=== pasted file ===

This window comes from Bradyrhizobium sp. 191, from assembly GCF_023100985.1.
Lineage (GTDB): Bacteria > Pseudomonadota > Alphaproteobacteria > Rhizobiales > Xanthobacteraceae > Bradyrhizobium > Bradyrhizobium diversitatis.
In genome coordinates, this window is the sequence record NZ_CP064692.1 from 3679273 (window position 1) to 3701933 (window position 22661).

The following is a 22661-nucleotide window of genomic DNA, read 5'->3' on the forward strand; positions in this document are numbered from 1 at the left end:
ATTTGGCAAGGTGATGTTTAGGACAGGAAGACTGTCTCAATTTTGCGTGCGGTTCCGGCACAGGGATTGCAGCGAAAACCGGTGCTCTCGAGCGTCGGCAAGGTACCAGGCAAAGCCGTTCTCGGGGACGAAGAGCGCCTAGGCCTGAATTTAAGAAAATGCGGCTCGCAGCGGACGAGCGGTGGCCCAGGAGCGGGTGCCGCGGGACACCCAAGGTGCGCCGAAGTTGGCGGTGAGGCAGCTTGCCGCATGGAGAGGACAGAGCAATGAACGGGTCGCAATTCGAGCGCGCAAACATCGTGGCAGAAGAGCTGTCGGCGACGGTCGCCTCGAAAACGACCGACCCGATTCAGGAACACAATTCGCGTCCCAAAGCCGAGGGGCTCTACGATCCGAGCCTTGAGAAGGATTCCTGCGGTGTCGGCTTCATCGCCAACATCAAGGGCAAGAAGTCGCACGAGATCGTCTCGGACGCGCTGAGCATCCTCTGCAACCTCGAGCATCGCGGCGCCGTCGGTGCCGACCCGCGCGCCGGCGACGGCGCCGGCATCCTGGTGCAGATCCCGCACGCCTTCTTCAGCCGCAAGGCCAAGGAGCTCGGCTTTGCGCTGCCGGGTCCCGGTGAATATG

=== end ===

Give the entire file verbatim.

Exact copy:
This window comes from Bradyrhizobium sp. 191, from assembly GCF_023100985.1.
Lineage (GTDB): Bacteria > Pseudomonadota > Alphaproteobacteria > Rhizobiales > Xanthobacteraceae > Bradyrhizobium > Bradyrhizobium diversitatis.
In genome coordinates, this window is the sequence record NZ_CP064692.1 from 3679273 (window position 1) to 3701933 (window position 22661).

The following is a 22661-nucleotide window of genomic DNA, read 5'->3' on the forward strand; positions in this document are numbered from 1 at the left end:
ATTTGGCAAGGTGATGTTTAGGACAGGAAGACTGTCTCAATTTTGCGTGCGGTTCCGGCACAGGGATTGCAGCGAAAACCGGTGCTCTCGAGCGTCGGCAAGGTACCAGGCAAAGCCGTTCTCGGGGACGAAGAGCGCCTAGGCCTGAATTTAAGAAAATGCGGCTCGCAGCGGACGAGCGGTGGCCCAGGAGCGGGTGCCGCGGGACACCCAAGGTGCGCCGAAGTTGGCGGTGAGGCAGCTTGCCGCATGGAGAGGACAGAGCAATGAACGGGTCGCAATTCGAGCGCGCAAACATCGTGGCAGAAGAGCTGTCGGCGACGGTCGCCTCGAAAACGACCGACCCGATTCAGGAACACAATTCGCGTCCCAAAGCCGAGGGGCTCTACGATCCGAGCCTTGAGAAGGATTCCTGCGGTGTCGGCTTCATCGCCAACATCAAGGGCAAGAAGTCGCACGAGATCGTCTCGGACGCGCTGAGCATCCTCTGCAACCTCGAGCATCGCGGCGCCGTCGGTGCCGACCCGCGCGCCGGCGACGGCGCCGGCATCCTGGTGCAGATCCCGCACGCCTTCTTCAGCCGCAAGGCCAAGGAGCTCGGCTTTGCGCTGCCGGGTCCCGGTGAATATG